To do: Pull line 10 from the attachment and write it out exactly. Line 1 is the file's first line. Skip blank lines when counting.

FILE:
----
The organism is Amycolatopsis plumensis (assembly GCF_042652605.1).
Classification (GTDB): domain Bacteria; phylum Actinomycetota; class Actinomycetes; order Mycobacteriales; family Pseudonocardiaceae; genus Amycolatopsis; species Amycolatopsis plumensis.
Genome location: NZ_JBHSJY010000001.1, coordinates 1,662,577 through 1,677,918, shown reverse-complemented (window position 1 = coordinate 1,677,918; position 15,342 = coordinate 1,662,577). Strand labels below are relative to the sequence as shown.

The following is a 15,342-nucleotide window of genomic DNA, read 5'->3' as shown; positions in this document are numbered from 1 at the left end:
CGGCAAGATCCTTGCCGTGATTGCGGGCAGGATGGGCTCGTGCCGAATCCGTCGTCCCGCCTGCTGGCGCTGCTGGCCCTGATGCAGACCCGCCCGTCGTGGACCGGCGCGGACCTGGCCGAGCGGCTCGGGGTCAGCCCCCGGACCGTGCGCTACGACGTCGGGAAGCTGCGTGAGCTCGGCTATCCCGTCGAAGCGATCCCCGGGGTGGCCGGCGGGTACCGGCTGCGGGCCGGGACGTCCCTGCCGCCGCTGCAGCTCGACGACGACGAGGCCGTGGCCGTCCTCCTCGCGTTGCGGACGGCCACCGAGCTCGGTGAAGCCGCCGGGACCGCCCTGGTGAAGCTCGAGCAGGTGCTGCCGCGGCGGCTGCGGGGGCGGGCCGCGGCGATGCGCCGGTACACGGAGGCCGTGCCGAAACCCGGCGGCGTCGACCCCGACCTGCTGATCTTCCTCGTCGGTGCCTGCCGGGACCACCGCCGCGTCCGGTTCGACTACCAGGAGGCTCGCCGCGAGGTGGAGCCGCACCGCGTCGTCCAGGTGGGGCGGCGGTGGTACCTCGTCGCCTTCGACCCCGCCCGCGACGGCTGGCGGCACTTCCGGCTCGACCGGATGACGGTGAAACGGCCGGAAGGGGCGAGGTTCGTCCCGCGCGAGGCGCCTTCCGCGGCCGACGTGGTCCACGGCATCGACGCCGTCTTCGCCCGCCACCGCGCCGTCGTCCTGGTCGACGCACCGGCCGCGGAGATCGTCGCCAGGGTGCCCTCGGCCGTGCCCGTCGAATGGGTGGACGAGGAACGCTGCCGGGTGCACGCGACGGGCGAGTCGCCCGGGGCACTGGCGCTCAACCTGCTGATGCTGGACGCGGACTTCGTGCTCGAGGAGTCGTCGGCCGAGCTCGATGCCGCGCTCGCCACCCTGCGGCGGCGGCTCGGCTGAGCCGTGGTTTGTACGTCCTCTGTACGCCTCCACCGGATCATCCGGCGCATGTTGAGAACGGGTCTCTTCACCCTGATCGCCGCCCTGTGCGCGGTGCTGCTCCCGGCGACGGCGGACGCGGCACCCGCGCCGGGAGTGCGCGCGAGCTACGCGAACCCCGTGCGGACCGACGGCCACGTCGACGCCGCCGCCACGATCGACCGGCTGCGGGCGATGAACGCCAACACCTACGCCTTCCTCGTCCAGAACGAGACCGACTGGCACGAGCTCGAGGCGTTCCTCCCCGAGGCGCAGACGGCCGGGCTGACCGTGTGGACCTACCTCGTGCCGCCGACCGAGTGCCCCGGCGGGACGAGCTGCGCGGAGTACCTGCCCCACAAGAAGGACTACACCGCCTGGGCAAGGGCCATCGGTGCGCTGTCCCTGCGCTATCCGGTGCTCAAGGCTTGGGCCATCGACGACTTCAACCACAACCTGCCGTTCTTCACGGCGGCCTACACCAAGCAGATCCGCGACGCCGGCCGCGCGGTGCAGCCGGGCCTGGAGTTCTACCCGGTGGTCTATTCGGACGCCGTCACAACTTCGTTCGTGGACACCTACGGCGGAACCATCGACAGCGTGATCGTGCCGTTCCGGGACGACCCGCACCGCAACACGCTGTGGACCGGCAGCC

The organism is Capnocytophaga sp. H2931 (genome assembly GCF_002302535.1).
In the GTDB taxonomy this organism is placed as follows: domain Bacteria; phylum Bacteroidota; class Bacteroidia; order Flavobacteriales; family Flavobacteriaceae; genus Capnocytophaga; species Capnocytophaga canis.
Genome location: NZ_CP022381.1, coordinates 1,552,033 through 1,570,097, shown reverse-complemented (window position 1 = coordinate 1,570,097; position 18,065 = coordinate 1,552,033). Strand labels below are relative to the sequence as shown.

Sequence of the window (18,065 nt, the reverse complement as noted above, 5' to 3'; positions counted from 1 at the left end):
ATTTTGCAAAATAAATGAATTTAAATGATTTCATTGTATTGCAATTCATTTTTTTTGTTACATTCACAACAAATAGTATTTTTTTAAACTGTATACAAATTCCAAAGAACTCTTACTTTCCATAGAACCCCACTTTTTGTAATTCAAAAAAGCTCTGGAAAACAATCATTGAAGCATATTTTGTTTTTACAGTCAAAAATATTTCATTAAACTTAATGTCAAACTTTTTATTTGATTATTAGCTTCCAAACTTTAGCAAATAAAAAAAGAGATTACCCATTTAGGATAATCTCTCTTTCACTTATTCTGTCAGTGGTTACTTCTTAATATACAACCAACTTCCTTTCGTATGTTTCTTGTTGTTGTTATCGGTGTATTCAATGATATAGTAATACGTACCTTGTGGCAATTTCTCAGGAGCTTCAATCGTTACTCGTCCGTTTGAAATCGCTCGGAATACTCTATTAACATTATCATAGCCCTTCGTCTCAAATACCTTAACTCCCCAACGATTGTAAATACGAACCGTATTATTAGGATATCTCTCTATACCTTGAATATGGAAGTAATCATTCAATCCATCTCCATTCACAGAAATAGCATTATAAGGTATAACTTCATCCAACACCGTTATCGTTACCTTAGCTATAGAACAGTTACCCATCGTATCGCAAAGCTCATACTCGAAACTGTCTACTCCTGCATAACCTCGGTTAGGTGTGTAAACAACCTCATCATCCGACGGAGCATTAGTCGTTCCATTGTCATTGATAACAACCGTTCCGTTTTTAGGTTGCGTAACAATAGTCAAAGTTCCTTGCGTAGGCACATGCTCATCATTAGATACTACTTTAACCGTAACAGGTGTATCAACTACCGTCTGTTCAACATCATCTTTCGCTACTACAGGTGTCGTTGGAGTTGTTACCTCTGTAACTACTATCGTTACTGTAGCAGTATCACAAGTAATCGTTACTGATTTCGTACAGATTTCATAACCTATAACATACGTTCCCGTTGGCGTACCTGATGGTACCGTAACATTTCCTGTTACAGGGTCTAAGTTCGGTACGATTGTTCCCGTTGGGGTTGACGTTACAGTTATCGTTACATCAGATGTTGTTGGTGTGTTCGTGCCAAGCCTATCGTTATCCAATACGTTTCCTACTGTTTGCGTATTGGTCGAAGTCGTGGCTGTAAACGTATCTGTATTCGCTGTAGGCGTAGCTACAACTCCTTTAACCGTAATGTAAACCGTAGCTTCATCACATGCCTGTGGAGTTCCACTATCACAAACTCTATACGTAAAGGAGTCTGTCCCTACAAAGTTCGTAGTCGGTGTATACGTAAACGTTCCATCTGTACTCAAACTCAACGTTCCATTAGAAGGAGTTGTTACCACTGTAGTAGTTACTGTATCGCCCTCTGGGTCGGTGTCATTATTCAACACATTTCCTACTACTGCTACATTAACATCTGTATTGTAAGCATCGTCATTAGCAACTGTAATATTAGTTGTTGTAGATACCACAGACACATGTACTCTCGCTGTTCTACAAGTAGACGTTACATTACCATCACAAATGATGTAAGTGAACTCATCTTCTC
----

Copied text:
ATTTTGCAAAATAAATGAATTTAAATGATTTCATTGTATTGCAATTCATTTTTTTTGTTACATTCACAACAAATAGTATTTTTTTAAACTGTATACAAATTCCAAAGAACTCTTACTTTCCATAGAACCCCACTTTTTGTAATTCAAAAAAGCTCTGGAAAACAATCATTGAAGCATATTTTGTTTTTACAGTCAAAAATATTTCATTAAACTTAATGTCAAACTTTTTATTTGATTATTAGCTTCCAAACTTTAGCAAATAAAAAAAGAGATTACCCATTTAGGATAATCTCTCTTTCACTTATTCTGTCAGTGGTTACTTCTTAATATACAACCAACTTCCTTTCGTATGTTTCTTGTTGTTGTTATCGGTGTATTCAATGATATAGTAATACGTACCTTGTGGCAATTTCTCAGGAGCTTCAATCGTTACTCGTCCGTTTGAAATCGCTCGGAATACTCTATTAACATTATCATAGCCCTTCGTCTCAAATACCTTAACTCCCCAACGATTGTAAATACGAACCGTATTATTAGGATATCTCTCTATACCTTGAATATGGAAGTAATCATTCAATCCATCTCCATTCACAGAAATAGCATTATAAGGTATAACTTCATCCAACACCGTTATCGTTACCTTAGCTATAGAACAGTTACCCATCGTATCGCAAAGCTCATACTCGAAACTGTCTACTCCTGCATAACCTCGGTTAGGTGTGTAAACAACCTCATCATCCGACGGAGCATTAGTCGTTCCATTGTCATTGATAACAACCGTTCCGTTTTTAGGTTGCGTAACAATAGTCAAAGTTCCTTGCGTAGGCACATGCTCATCATTAGATACTACTTTAACCGTAACAGGTGTATCAACTACCGTCTGTTCAACATCATCTTTCGCTACTACAGGTGTCGTTGGAGTTGTTACCTCTGTAACTACTATCGTTACTGTAGCAGTATCACAAGTAATCGTTACTGATTTCGTACAGATTTCATAACCTATAACATACGTTCCCGTTGGCGTACCTGATGGTACCGTAACATTTCCTGTTACAGGGTCTAAGTTCGGTACGATTGTTCCCGTTGGGGTTGACGTTACAGTTATCGTTACATCAGATGTTGTTGGTGTGTTCGTGCCAAGCCTATCGTTATCCAATACGTTTCCTACTGTTTGCGTATTGGTCGAAGTCGTGGCTGTAAACGTATCTGTATTCGCTGTAGGCGTAGCTACAACTCCTTTAACCGTAATGTAAACCGTAGCTTCATCACATGCCTGTGGAGTTCCACTATCACAAACTCTATACGTAAAGGAGTCTGTCCCTACAAAGTTCGTAGTCGGTGTATACGTAAACGTTCCATCTGTACTCAAACTCAACGTTCCATTAGAAGGAGTTGTTACCACTGTAGTAGTTACTGTATCGCCCTCTGGGTCGGTGTCATTATTCAACACATTTCCTACTACTGCTACATTAACATCTGTATTGTAAGCATCGTCATTAGCAACTGTAATATTAGTTGTTGTAGATACCACAGACACATGTACTCTCGCTGTTCTACAAGTAGACGTTACATTACCATCACAAATGATGTAAGTGAACTCATCTTCTC